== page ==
Migrant visitation reflects differences in flower cues. Flower manipulation significantly altered flowering, but not leaf phenology (a), and resulted in reduced visitation by migrants (b). Columns represent estimated marginal means with standard errors after controlling for date.


Migration is an important component of the life history of migratory birds, and for species that do not migrate continuously, where they stop to rest and refuel can have important implications for future survival and reproduction (Piersma 1990; Moore et al. 1995, 2005; Petit 2000). Yet, despite the importance of stopover decisions to avian life-history evolution and migratory bird conservation, we know little about how birds select stopover habitats. Predation and competition may shape stopover decisions, but food availability likely determines habitat preference (Hutto 1985a; Petit 2000; Moore et al. 2005). Birds are sensitive to food availability (Morris et al. 1958; MacArthur & Pianka 1966; Zach & Falls 1976) and can preferentially settle in food-rich environments (e.g. Hutto 1980; Yard et al. 2004); yet, the cues underlying these decisions remain unclear. Using both observational and experimental evidence, we show for the first time that the flowering phenology of a common tree species, honey mesquite, acts as a reliable settlement cue for insectivorous Neotropical migrant birds at both the macro- and microhabitat levels.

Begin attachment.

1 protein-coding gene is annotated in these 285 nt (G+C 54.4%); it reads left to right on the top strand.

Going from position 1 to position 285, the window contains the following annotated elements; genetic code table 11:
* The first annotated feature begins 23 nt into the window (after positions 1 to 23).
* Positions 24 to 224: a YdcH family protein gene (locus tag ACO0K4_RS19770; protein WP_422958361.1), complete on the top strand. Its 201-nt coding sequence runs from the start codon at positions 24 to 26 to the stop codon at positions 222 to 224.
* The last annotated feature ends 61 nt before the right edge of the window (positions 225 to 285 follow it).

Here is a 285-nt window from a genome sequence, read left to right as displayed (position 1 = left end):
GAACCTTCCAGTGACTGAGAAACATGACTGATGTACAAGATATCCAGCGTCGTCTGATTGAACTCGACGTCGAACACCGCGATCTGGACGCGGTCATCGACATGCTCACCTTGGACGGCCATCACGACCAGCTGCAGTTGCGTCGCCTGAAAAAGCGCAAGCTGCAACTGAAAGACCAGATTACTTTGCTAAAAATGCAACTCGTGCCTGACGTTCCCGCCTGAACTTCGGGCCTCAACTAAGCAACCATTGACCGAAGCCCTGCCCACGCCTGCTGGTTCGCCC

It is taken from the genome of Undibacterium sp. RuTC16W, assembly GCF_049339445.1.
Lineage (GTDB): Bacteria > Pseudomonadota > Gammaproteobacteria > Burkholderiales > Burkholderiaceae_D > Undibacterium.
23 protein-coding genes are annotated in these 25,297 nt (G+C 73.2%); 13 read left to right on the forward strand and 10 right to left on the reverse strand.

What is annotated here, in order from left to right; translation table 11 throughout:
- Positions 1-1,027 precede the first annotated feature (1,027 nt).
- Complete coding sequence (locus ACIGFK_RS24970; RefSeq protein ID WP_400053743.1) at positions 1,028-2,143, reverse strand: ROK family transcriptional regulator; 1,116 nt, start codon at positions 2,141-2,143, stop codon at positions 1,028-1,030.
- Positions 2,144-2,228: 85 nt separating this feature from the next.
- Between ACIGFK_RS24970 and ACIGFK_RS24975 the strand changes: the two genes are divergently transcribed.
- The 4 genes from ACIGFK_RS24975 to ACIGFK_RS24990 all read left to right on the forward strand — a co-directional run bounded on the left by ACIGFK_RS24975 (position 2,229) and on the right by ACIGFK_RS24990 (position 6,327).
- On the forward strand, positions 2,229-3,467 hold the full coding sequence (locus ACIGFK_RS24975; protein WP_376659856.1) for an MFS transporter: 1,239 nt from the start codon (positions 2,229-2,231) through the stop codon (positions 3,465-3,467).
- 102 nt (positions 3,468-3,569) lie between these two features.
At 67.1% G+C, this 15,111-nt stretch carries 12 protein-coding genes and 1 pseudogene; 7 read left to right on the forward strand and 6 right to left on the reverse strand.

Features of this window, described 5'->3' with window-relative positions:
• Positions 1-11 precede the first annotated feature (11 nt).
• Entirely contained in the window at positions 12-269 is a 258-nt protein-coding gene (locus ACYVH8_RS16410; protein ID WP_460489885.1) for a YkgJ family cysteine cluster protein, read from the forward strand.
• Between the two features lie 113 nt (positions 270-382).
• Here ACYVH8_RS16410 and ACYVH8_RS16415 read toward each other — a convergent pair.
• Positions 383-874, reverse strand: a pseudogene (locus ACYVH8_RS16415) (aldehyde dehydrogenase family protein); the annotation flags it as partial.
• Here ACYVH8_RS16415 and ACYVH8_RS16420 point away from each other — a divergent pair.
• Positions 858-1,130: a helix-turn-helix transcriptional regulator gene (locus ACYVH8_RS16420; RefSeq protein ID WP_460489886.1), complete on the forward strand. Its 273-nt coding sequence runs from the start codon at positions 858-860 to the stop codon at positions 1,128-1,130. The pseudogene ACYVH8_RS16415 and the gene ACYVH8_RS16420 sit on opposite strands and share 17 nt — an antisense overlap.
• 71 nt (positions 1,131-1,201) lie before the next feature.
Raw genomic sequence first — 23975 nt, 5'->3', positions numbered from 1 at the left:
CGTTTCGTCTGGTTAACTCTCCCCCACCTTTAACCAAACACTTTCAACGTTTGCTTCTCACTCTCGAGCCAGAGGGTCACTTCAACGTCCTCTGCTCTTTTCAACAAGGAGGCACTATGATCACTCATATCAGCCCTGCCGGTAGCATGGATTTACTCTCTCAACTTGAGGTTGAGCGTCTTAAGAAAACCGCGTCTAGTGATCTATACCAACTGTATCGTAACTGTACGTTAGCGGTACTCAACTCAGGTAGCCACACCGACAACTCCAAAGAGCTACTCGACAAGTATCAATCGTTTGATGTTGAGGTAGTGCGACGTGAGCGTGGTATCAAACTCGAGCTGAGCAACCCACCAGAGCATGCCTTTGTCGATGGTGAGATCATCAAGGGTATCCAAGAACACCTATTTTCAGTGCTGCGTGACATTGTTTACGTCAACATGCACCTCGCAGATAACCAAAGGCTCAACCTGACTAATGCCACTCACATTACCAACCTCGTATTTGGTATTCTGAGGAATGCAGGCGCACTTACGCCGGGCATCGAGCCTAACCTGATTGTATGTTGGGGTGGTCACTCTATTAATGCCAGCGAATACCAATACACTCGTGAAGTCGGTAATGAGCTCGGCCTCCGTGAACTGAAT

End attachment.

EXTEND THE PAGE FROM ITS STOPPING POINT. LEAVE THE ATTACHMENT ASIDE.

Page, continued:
Although we examined the phenology of all five major tree species along the Lower Colorado River, only the flowering phenology of honey mesquite consistently predicted seasonal variation in migrant diversity and abundance (Fig. 1). Mesquite flowers are highly visible and therefore may reduce search time in unfamiliar habitats. Furthermore, total and preferred arthropod abundance correlated with the flowering phenology of honey mesquite (Fig. 4), indicating the reliability of flowers as a settlement cue and implying that migratory timing and routes may have evolved to exploit this readily available and explicitly advertised resource. Indeed, exploitation of high elevation and monsoon-dependent habitats by fall migrant populations (e.g. DeLong, Cox & Cox 2005) suggests that stopover habitat preferences may be highly dependent upon area phenology. Alternatively, since arthropod herbivory and the production of chemical defenses to combat herbivory, represent significant costs (Agren & Schemske 1993; Agrawal, Strauss & Stout 1999), the phenology of honey mesquite may have evolved to exploit migrants as a natural insecticide (e.g. Marquis & Whelan 1994). Indeed, birds may significantly reduce the costs of arthropod herbivory, increasing survival and reproduction of host plants (reviewed in Schmitz, Hambäck & Beckerman 2000). That honey mesquite had the greatest abundance of arthropods (Fig. 3), and > 25% of the diet of migrants consisted of herbivorous insects, suggests such a possibility. The extreme abundance and concentration of migrants during spring migration may create a positive feedback loop whereby migrants reduce the costs of herbivory enabling honey mesquite trees to invest more in reproduction, producing more flowers, and thus a stronger signal to attract more migrants. In either case, the close tie between the timing and distribution of Neotropical migrants and the flowering phenology of honey mesquite suggests a strong co-evolutionary relationship.